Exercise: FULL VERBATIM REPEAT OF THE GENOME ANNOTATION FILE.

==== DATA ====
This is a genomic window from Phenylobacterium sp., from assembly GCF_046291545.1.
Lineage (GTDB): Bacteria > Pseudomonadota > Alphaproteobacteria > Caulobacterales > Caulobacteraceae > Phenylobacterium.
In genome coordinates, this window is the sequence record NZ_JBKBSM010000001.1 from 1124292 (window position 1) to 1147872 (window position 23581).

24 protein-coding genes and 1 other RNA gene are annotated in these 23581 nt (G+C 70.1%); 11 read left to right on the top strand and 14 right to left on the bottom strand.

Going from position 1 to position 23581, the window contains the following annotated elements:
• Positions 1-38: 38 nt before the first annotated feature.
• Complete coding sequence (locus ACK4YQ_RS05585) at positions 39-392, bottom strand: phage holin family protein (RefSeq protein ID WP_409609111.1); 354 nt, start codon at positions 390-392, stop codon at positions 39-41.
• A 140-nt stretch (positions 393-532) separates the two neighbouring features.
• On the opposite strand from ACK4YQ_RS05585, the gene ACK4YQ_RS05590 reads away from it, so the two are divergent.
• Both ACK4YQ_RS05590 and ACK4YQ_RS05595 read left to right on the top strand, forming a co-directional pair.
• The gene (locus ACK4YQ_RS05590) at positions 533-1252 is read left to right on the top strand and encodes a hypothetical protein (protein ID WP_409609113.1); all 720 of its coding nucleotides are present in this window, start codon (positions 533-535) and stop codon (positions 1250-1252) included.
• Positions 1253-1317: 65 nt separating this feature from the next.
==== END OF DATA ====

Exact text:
This is a genomic window from Phenylobacterium sp., from assembly GCF_046291545.1.
Lineage (GTDB): Bacteria > Pseudomonadota > Alphaproteobacteria > Caulobacterales > Caulobacteraceae > Phenylobacterium.
In genome coordinates, this window is the sequence record NZ_JBKBSM010000001.1 from 1124292 (window position 1) to 1147872 (window position 23581).

24 protein-coding genes and 1 other RNA gene are annotated in these 23581 nt (G+C 70.1%); 11 read left to right on the top strand and 14 right to left on the bottom strand.

Going from position 1 to position 23581, the window contains the following annotated elements:
• Positions 1-38: 38 nt before the first annotated feature.
• Complete coding sequence (locus ACK4YQ_RS05585) at positions 39-392, bottom strand: phage holin family protein (RefSeq protein ID WP_409609111.1); 354 nt, start codon at positions 390-392, stop codon at positions 39-41.
• A 140-nt stretch (positions 393-532) separates the two neighbouring features.
• On the opposite strand from ACK4YQ_RS05585, the gene ACK4YQ_RS05590 reads away from it, so the two are divergent.
• Both ACK4YQ_RS05590 and ACK4YQ_RS05595 read left to right on the top strand, forming a co-directional pair.
• The gene (locus ACK4YQ_RS05590) at positions 533-1252 is read left to right on the top strand and encodes a hypothetical protein (protein ID WP_409609113.1); all 720 of its coding nucleotides are present in this window, start codon (positions 533-535) and stop codon (positions 1250-1252) included.
• Positions 1253-1317: 65 nt separating this feature from the next.